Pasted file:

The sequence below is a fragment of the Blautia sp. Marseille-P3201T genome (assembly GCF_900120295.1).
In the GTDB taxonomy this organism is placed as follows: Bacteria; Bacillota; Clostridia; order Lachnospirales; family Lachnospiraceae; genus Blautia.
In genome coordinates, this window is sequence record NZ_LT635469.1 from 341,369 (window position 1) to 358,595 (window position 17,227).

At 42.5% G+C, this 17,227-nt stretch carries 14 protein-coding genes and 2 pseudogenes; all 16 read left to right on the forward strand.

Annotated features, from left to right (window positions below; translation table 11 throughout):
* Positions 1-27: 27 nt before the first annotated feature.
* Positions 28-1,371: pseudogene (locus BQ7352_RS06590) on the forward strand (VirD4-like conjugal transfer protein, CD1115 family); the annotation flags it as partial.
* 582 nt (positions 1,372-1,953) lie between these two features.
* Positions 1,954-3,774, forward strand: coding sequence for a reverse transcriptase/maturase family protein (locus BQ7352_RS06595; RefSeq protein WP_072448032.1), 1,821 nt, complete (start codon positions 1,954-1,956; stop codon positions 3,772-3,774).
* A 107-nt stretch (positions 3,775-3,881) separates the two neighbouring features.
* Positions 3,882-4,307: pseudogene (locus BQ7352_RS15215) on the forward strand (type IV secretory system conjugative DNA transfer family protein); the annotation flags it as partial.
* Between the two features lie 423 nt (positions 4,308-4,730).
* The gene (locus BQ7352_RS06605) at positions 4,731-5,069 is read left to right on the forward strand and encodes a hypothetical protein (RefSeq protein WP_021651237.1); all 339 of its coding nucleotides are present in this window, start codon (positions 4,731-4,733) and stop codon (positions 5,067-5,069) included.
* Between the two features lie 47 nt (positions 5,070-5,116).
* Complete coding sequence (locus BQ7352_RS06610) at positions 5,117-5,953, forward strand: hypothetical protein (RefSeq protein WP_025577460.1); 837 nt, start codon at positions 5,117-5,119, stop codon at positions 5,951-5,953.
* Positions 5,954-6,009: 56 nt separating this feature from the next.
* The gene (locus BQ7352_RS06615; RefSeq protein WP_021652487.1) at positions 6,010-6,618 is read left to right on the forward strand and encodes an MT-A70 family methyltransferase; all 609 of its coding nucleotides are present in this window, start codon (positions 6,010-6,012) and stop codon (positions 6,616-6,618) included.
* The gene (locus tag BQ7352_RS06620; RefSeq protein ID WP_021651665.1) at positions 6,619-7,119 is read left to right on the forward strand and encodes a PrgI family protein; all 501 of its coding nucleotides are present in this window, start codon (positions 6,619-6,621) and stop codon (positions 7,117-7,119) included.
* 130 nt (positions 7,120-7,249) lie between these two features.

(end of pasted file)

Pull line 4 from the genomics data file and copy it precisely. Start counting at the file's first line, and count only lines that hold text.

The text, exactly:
At 42.5% G+C, this 17,227-nt stretch carries 14 protein-coding genes and 2 pseudogenes; all 16 read left to right on the forward strand.